Martin’s mistaken and missed diagnoses

ME is a great diagnostician and recognizes esoteric syndromes fairly frequently, and we generally come away with the notion that his diagnostic skills are exceptionally good. Nonetheless, sometimes he gets a diagnosis wrong or misses it entirely. No doctor can diagnose everything correctly, but he is loathe to admit a mistake of any kind. In this he is not all that different from most doctors in general who can sometimes go off in the wrong direction and even have blinders on when it comes to certain medical conditions. When ME gets a diagnosis wrong, though, he blusters and blames others rather then accept his mistakes. Let’s see how many of the mistaken diagnoses I can come up with:

Water contamination source, not pool and not the village water service but Bert’s bottled water. Later his dishwasher is the cause of stomach problems in the village. There are contaminants due to his having hooked up the dishwasher incorrectly, but he blames the young substitute receptionist for serving tea to his patients.

Peter Cronk’s injury following fall. He dismisses Peter’s abdominal discomfort and Louisa’s concern as overreacting. When it turns out that Peter becomes very ill and Louisa calls him in the middle of the night to come to the Cronk house, he realizes Peter’s spleen has probably ruptured. This time he starts to apologize but gets cut off by police arriving.

Danny Steel’s mother’s dementia turns out to be dehydration. At first ME suspects nothing wrong and figures Danny is overreacting just to place his mother in a home. Once she’s in the home, he notices that she hasn’t been taking her medicine and that she resists drinking fluids at night.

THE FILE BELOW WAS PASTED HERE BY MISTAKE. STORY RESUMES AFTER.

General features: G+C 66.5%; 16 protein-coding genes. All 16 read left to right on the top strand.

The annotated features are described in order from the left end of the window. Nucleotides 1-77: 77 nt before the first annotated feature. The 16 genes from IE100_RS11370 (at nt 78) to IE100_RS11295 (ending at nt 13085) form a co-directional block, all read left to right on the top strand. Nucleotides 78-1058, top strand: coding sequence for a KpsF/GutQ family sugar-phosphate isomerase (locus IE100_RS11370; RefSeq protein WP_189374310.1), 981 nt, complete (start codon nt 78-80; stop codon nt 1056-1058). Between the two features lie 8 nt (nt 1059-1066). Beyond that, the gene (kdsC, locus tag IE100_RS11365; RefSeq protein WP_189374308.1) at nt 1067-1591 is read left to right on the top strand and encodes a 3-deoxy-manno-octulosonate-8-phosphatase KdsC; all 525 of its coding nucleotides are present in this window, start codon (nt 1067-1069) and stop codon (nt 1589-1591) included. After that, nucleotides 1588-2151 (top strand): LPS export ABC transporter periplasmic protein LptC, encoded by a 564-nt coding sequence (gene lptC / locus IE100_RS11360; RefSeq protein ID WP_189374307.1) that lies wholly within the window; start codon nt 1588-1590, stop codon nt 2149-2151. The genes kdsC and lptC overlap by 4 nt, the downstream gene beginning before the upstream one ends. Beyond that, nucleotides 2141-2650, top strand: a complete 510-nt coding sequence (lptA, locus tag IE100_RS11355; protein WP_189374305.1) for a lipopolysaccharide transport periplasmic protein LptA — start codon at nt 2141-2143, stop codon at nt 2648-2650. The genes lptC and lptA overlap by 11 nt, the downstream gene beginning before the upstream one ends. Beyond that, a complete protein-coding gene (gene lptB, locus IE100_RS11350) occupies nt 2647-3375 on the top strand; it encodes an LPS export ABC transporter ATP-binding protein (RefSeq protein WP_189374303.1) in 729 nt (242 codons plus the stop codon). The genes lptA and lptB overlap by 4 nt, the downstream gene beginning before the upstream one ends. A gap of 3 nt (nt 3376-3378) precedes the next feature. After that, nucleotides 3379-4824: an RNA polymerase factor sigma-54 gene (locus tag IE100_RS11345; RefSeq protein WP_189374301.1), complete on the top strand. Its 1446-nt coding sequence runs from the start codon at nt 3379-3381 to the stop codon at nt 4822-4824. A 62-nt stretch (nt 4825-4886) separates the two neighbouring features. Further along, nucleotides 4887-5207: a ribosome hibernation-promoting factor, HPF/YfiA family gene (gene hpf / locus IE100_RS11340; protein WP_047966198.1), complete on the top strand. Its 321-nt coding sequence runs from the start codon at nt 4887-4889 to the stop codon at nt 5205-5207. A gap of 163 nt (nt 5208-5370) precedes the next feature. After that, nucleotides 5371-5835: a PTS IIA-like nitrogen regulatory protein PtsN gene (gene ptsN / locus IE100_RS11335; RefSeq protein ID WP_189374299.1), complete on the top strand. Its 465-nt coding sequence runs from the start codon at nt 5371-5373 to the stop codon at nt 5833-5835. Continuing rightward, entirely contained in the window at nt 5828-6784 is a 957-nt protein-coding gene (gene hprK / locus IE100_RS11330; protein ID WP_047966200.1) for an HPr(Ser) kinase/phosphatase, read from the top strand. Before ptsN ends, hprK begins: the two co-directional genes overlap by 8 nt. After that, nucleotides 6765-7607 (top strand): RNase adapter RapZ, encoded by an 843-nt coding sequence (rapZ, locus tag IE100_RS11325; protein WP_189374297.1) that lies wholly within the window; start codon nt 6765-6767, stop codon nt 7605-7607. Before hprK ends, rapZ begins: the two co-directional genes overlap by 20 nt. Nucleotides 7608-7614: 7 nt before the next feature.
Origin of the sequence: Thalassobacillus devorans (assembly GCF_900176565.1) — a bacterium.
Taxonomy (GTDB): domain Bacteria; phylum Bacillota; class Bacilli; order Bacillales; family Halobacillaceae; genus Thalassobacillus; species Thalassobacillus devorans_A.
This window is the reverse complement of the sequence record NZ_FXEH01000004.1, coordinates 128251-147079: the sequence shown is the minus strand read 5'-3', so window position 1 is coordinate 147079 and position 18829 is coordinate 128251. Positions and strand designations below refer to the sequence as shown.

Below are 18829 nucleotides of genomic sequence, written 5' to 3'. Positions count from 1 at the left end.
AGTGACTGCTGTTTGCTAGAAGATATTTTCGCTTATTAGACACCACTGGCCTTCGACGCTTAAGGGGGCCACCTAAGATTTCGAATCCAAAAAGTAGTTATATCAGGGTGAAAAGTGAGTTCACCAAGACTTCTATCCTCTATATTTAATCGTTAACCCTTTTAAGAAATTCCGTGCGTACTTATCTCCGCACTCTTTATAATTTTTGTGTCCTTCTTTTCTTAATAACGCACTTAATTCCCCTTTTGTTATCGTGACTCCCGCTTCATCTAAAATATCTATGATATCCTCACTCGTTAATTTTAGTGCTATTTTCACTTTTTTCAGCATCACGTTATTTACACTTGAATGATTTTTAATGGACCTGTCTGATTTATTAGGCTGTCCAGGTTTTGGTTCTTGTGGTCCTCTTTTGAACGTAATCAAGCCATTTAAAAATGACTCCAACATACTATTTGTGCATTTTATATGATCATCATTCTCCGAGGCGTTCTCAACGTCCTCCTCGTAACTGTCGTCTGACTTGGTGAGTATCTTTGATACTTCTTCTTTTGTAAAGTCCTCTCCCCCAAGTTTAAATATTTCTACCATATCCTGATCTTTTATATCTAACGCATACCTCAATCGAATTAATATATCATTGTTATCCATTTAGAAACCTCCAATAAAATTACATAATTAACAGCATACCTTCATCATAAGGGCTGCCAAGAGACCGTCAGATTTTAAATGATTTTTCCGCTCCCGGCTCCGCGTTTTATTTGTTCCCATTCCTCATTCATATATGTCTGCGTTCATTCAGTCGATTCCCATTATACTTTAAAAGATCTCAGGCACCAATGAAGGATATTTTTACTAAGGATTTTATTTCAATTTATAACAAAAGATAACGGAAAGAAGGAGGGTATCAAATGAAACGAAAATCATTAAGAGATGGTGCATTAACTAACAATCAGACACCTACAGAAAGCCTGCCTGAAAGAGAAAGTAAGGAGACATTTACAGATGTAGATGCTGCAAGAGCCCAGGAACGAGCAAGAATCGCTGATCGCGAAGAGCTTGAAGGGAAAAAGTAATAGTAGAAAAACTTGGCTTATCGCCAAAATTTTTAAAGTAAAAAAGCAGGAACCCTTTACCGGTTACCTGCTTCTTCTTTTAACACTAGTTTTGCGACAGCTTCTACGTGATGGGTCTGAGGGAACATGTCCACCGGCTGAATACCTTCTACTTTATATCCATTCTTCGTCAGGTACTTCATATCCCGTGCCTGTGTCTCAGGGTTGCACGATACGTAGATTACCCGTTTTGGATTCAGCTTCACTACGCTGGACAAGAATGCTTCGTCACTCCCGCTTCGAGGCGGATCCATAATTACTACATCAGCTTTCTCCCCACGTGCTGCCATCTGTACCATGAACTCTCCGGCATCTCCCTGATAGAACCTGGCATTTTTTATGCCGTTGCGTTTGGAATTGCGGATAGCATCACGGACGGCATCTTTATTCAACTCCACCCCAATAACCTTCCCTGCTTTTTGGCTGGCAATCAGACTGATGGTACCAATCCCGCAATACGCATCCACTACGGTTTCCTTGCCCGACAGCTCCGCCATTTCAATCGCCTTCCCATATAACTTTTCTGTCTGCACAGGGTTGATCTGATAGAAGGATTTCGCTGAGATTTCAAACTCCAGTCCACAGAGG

The students at school come down with what looks like impetigo to ME and he wants them all to stay home because it’s very contagious. It turns out to be erysipelas instead, which is not contagious.

Old man (Mr. Cook?) with stench doesn’t have a hygiene or health problem, he has a dead bird in his bag. (Surprising that Martin doesn’t check the bag that the man carries with him at all times.)

Caroline doesn’t have a drinking problem, she has diabetes; Dennis doesn’t have a drinking problem, he has Parkinson’s. Both of them slur their words and have trouble driving properly, but the suspicion that they have been drinking to excess is wrong. ME treats them properly once he knows what the problem is, but never apologizes for assuming they were over-imbibing.

Phil Pratt’s wife Helen. She’s much sicker than he suspects and he doesn’t notice her labored breathing, her diaphoresis (or perspiring), or weakness because he’s irate that he’s had to make a housecall and he’s irritated about Louisa’s relationship with Danny. Helen dies while he’s calling an ambulance and he compounds his rather restrained reaction to her condition by having very little compassion for her husband. When Joan arrives and tries to smooth things over, M still shows no sympathy.

Mrs. T’s neck and her need to use a cervical collar. When she takes it off, it turns out she has a prolapsed disk problem. He also misses her Erotomania and falsely accuses Louisa of having it.